That's my crown.
Yep, it is supposed to stay permanently cemented to its place on my molar, but alas, I drove home past the Place Boyer tent city with it in my pocket. I wanted to do nothing; Ben made me email my dentist back in Texas.
Very long story short, it turns out you have to get crowns re-cemented prontissimo, and it turns out one of our Quisqueya board members' wives is a dentist. I made an appointment for this afternoon and tried to figure out how I would get downtown to her office. "Downtown" Port-au-Prince is not a particularly secure area; US embassy employees are forbidden to go there. It is nearly impossible for me to imagine finding one dentist's office in a place where many streets don't have names and all businesses and homes are covered up behind large cement walls topped with either "democracy wire" (razor wire, as it is known locally), or the homemade equivalent (broken bottle pieces stuck in cement).
We arranged with Miquette's brother Dan to drive Ben and I, and it only took us 5 or 6 phone calls plus 3 or 4 stops to ask a marchan (lady street vendor) for directions to find the place.
Doctora Diaz, a Dominican dentist, was amazing. In less than five minutes I heard her speak English, Spanish, and Kreyol to various people in her office. The waiting room magazines- all in French. The intake forms- partially in English, part in Spanish. Haiti is so much more multicultural than my little corner of Texas.
Ben and I get really excited when we have the opportunity to speak Spanish anywhere. I think it's because we speak about 15% Spanish, whereas we speak about 1% Kreyol. It feels like an accomplishment, next to the awful I'm-a-failure feeling of sucking all the time at Kreyol.
Doctora Diaz re-cemented my crown in the flashiest of flashes, and sent me on my way. It only took us an hour to wind our way through the hills of PAP back to Quisqueya again.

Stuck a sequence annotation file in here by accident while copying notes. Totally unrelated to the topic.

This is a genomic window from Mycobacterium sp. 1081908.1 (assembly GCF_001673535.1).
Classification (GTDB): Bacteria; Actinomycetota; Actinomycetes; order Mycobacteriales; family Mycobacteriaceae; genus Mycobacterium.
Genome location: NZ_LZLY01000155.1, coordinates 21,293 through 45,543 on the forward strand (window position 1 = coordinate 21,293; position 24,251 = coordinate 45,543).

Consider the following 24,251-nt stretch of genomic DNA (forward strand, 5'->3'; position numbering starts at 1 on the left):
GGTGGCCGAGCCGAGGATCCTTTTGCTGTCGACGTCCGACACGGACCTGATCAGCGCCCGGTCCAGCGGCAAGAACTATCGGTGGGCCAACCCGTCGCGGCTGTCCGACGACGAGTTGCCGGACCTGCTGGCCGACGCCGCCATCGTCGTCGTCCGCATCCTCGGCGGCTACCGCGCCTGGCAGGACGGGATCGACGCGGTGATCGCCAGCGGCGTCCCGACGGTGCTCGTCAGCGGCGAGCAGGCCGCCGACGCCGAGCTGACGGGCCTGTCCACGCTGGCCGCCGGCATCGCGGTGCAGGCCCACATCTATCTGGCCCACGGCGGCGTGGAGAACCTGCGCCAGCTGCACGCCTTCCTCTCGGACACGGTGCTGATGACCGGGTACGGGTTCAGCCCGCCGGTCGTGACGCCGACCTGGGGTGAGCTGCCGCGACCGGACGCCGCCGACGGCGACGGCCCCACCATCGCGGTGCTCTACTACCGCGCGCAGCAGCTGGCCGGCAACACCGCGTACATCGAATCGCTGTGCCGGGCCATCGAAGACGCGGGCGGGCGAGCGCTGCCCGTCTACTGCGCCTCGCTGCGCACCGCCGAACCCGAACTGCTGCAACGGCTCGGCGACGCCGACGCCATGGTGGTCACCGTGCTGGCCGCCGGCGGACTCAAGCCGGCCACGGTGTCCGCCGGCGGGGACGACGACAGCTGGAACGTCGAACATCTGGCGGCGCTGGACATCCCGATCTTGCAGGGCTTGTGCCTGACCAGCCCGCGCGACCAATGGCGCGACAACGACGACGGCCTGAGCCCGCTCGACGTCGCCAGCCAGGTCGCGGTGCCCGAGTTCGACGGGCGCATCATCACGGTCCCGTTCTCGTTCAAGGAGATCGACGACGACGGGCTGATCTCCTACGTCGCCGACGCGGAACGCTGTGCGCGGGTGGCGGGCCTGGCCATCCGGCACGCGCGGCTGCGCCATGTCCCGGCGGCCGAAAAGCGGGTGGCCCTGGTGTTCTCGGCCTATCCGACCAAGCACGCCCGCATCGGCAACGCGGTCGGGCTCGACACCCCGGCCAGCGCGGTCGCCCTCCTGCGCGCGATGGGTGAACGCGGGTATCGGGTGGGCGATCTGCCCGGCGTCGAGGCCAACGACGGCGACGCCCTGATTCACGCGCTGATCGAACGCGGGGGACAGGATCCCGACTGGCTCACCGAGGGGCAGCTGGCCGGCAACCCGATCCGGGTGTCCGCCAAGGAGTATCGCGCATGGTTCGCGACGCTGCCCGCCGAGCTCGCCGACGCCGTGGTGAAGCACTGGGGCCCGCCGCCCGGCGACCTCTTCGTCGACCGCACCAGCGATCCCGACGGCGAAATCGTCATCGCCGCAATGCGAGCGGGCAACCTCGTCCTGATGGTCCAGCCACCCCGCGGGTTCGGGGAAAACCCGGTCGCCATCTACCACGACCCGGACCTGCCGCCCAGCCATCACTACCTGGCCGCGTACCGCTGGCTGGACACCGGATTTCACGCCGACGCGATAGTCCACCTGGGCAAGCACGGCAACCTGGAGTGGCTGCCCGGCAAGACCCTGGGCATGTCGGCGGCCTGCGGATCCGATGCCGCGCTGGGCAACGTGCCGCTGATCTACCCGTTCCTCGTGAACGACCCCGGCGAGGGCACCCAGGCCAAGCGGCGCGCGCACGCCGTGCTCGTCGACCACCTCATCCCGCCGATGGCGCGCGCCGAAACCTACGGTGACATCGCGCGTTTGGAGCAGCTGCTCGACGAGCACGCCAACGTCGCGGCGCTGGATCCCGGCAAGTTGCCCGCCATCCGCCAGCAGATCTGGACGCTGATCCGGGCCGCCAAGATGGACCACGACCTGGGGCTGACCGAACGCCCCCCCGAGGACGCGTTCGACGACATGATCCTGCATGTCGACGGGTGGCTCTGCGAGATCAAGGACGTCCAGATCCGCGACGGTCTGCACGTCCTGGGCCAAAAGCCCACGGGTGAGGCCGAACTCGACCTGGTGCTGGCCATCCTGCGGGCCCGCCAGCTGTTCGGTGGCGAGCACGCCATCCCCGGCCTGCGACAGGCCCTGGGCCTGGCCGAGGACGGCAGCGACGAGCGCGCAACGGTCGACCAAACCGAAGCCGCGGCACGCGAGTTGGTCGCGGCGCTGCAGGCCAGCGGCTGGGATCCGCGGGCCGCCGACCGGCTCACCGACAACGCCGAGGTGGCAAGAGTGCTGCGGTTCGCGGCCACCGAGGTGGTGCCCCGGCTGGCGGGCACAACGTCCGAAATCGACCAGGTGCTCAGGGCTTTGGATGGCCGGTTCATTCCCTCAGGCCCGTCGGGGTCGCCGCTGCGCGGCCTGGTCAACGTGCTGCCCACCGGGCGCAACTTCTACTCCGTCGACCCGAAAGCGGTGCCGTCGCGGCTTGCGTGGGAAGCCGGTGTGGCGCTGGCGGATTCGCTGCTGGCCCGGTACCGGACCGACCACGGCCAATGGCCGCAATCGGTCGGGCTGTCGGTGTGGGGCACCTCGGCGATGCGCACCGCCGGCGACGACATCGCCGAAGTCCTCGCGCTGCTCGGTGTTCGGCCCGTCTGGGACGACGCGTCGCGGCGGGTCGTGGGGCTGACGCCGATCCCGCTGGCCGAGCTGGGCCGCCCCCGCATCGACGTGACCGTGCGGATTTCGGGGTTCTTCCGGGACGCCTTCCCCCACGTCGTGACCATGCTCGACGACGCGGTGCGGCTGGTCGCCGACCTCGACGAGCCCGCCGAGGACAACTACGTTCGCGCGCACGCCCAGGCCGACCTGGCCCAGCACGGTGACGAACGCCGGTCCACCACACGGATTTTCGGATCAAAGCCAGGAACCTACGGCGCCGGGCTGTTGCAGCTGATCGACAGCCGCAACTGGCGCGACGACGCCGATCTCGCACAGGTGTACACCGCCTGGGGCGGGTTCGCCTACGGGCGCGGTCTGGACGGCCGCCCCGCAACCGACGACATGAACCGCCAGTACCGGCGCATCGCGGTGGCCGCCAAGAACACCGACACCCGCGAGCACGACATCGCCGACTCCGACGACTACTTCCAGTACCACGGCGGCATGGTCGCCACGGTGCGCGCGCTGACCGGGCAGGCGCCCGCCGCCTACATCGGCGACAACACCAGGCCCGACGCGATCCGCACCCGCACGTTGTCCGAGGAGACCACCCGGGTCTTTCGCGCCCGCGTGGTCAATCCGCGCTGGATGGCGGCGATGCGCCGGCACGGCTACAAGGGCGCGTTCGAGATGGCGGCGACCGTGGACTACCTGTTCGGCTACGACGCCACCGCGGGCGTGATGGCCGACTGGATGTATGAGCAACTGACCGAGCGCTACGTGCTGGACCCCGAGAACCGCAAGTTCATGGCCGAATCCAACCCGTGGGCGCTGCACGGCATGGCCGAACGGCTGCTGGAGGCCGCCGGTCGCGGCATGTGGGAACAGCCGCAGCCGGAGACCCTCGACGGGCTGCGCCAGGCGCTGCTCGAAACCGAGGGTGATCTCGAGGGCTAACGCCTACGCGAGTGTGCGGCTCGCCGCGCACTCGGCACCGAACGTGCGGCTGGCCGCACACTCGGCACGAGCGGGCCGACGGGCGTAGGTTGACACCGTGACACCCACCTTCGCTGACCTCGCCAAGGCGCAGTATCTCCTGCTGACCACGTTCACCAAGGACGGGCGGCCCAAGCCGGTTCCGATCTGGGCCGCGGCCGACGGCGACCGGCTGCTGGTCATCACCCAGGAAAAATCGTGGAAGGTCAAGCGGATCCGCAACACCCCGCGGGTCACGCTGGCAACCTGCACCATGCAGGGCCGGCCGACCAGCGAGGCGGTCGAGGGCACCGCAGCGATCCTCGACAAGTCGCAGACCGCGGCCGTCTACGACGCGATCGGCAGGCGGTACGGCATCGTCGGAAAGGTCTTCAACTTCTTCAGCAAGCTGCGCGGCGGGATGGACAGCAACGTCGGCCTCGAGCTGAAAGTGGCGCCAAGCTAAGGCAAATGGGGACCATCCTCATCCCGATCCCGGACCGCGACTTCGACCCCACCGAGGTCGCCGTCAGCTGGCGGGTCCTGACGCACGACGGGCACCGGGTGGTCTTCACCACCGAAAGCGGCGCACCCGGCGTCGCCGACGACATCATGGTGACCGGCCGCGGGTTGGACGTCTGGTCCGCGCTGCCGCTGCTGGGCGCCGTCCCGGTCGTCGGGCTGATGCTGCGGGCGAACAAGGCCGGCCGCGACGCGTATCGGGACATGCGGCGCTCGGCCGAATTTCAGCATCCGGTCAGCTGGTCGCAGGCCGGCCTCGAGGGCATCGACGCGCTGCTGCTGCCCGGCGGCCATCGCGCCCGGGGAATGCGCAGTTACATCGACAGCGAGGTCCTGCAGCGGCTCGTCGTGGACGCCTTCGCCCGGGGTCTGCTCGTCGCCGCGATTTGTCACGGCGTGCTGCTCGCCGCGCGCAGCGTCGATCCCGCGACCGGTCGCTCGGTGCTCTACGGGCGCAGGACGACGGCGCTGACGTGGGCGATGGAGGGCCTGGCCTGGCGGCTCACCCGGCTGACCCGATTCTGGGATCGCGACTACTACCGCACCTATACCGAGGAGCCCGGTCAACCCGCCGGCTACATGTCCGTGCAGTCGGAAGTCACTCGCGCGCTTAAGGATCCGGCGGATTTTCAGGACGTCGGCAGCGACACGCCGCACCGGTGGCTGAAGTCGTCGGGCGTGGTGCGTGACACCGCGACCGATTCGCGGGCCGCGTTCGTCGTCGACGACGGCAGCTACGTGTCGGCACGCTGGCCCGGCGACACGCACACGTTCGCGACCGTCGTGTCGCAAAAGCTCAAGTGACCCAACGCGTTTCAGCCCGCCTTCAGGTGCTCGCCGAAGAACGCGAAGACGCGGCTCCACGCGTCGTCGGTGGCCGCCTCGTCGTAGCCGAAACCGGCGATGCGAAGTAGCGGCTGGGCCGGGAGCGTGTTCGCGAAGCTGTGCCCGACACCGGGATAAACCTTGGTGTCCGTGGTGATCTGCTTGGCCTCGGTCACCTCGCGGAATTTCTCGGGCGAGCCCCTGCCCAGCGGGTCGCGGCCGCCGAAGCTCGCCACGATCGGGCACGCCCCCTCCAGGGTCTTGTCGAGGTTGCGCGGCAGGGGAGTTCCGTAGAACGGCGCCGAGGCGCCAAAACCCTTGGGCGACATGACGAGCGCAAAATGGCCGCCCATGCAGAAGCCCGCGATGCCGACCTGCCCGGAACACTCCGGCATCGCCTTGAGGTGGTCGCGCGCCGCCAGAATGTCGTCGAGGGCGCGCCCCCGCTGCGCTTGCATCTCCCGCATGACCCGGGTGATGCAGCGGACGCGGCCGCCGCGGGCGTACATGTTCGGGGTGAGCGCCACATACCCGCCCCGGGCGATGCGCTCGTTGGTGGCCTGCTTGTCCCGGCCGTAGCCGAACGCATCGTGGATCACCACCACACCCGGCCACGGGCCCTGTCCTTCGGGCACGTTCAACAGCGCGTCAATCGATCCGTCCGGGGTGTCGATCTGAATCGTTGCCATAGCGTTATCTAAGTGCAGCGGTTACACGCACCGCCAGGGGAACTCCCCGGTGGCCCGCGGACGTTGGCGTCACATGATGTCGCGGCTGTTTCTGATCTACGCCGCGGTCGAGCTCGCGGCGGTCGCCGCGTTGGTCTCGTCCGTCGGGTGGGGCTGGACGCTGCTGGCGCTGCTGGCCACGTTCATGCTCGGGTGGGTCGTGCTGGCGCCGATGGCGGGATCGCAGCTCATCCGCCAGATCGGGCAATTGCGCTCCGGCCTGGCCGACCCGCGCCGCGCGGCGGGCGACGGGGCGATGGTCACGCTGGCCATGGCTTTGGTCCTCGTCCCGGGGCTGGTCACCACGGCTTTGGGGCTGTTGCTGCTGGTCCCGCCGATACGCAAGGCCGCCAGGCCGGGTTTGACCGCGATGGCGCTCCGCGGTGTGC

Things I saw and heard on the adventure:
- Doctora Diaz said they have to mop four times a day in her office lobby. It's the dry season here, and especially with all the unpaved roads and ubiquitous piles of busted-up concrete, it's a dust bowl.
- Dozens of schoolkids walking home. Haitian private school uniforms all involve some sort of plaid.
- An elementary-age girl studying a textbook, still in her school uniform. Literally sitting on top of a pile of bent rebar, which I can almost guarantee has been removed from a kraze'd building for reselling.
- Several twenty-something young men, sleeping in the middle of the afternoon on a pile of tires.
- A business I had never seen before: House of Pain Gym
- Dozens and dozens of roadside shops: folding table covered in random grocery store items like condensed milk, V8, diapers
- Many people in line at "banks", which are brightly-painted little roadside kiosks for gambling
- The neighborhood around the clinic appears to have been much harder hit than where we are, a little further uphill. House after house after building after church after school is half-fallen, cracked and perilously tilting. The hills are covered in what my students call bidonvilles, stadium-style homes, one roof on another's floor like a great swarm of drab concrete dominoes. The only nongray color is blue- blue for the UN tarps, the Samaritan's Purse tarps, the World Vision tarps, and so on.